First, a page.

Choosing Heroes

In July I packed my bag. My novel, Soon, was to be published in the UK by Jonathan Cape, and in Canada in October by House of Anansi. Leaving for the airport, I said, "Right, I've seen the future. The royal baby will be a boy. Its name will be George." And then I was on the move, leaving the beloved shantytown behind. Singapore was blanketed with smoke from forest fires in Indonesia, the city eerily absent as the plane came down. Changi Airport stank of smoke, the buildings outside dimly visible through the haze. There were regular updates on air quality, and all the workers wore masks. Twelve hours later, looking down on the great map of London turning beneath the wing, I felt a familiar kind of vehement joy: I was free, let loose again, wheeling through the world. The following morning I was up at Kenwood, on Hampstead Heath. There were stands of flowering rhododendrons flanking a path that could have been the model for Karl Maughan's hyper-real paintings. We were talking to a Guardian journalist about the whistleblower, Edward Snowden. Later, in the car, a flash came through on the journalist's phone, "Snowden en route to Russia." I got out of the car in my running gear and ran across town to Queen's Park. London is so lovely in the summer: the dim light under the trees, the uncut grass in the parks. Part of the city's beauty is its theatricality, its drama. Everywhere you go the writer's radar, the sense of prescience, is fully exercised. The history is rich, and the future is going to be riveting.

Edward Snowden's face had been everywhere, on screens, in newspapers. At lunch with my agent and editor at Jonathan Cape I told them about Kim Dotcom, about the spying legislation in New Zealand that threatens our right to privacy. The next day at a lunch I talked to a Guardian journalist about the D notice served by the government on all newspapers in relation to Snowden. The Guardian was the only paper defying the heavy pressure, and going on publishing the story. They were communicating with Snowden from a special secure room, using encryption. There was a sense of tension, of risk; they hadn't been getting much sleep. There was the understanding that Snowden was in great danger, that even if he escaped a living death in an American Supermax prison, he would end up being "fatally mugged" or would "fall under a bus." I thought about the crazy, quixotic courage of it, taking on the security forces of the Free World. And the bitter irony that the young man who had exposed state spying had himself been charged with espionage.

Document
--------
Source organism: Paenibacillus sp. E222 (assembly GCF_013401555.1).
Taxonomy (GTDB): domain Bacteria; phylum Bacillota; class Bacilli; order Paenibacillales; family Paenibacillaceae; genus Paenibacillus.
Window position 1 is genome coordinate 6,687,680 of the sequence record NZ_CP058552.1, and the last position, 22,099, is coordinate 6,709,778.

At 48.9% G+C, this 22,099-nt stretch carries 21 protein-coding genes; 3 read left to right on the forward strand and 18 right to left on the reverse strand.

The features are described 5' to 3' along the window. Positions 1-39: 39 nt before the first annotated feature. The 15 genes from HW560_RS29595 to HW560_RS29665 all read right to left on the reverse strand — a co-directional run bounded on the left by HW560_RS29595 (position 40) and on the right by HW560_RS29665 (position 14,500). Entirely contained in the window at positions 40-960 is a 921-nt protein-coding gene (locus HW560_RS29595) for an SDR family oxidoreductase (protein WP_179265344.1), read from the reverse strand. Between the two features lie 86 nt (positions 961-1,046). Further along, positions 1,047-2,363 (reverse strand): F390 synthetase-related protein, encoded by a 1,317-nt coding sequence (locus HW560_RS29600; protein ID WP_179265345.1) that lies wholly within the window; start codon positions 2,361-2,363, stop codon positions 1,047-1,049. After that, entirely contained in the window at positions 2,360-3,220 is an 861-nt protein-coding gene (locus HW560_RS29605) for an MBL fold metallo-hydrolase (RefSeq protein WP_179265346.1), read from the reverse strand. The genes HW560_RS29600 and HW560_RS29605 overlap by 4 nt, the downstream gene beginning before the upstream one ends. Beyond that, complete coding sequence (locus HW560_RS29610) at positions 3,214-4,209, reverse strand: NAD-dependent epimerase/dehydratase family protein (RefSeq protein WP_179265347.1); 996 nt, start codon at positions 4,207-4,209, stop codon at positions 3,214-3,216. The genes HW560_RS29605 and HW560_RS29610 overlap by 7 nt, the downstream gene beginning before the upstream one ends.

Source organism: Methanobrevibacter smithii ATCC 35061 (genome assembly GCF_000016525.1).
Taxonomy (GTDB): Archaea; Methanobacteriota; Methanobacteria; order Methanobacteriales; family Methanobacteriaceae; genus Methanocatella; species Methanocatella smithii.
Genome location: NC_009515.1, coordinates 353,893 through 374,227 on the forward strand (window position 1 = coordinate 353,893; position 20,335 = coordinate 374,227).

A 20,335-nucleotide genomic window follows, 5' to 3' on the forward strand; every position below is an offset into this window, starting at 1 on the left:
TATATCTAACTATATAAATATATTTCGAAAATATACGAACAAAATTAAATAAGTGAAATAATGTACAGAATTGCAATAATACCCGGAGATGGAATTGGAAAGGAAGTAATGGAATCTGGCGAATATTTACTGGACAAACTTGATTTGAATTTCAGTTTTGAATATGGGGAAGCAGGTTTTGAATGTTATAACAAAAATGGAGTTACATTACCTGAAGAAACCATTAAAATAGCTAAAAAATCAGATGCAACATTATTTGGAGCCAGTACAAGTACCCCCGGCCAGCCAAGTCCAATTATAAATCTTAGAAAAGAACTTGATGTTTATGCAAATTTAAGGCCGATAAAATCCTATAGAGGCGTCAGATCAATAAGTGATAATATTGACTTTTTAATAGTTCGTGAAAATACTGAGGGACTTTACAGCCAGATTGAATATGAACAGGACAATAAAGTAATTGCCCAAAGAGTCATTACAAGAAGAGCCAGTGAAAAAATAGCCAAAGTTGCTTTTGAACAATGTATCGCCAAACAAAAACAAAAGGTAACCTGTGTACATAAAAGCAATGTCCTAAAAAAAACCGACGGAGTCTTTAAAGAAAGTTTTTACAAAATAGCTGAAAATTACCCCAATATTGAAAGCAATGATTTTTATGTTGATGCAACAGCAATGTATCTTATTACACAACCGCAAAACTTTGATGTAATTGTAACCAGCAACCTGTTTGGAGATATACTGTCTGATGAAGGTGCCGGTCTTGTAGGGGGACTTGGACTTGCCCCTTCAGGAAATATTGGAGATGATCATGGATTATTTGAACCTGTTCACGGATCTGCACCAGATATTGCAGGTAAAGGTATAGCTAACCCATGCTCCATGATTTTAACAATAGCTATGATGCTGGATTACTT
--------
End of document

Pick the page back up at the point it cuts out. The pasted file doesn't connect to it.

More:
I went to the BBC for a TV interview about Soon. Afterwards, I got a tour of the newsroom, where three thousand people work. They were covering Egypt; the newsreader was interviewing an Arabist, and on screens the people were rioting. Later that night at the Faber party, held in the Duke of Bedford's garden, there was Kazuo Ishiguro, there was Nadeem Aslam, there was Craig Raine making his jaunty way under the trees. "Soon is reviewed in The Literary Review," Craig Raine said unnervingly. "The critic seems largely to be on your side."

I talked to a woman who told me she's part of a team organising an alternative to the Booker prize, which, she said, had been the subject of complaints about celebrity judges and dumbing down. (One previous judge, Stella Rimmington, having announced she'd be looking for books that weren't too demanding, earned the scathing headline "Booker judges seem to be finding reading a bit hard.") The new prize is intended be fiercely literary, TV celebrity-free, elitist and non-commercial. On the other hand, I pointed out, there have been some great recent Booker winners, like John Banville, Alan Hollinghurst and Julian Barnes.

We talked about The Yellow Birds, the celebrated novel by Iraq war veteran Kevin Powers. I'd finished the book on the plane, shed some tears and had also resisted it. I felt salty about the brand of solipsistic American schmaltz that says, "I am fucked up and suffering because I had to kill so many people." Here's a choice: the heroism of Kevin Powers or the heroism of Edward Snowden? One guy will be rewarded, the other risks being imprisoned or killed. I know which I prefer. I go for Snowden: the outsider, who stands up for greater principles. Not the joiner, who goes along with the whole charade, and then feels sick inside.
Published in Metro Magazine September 2013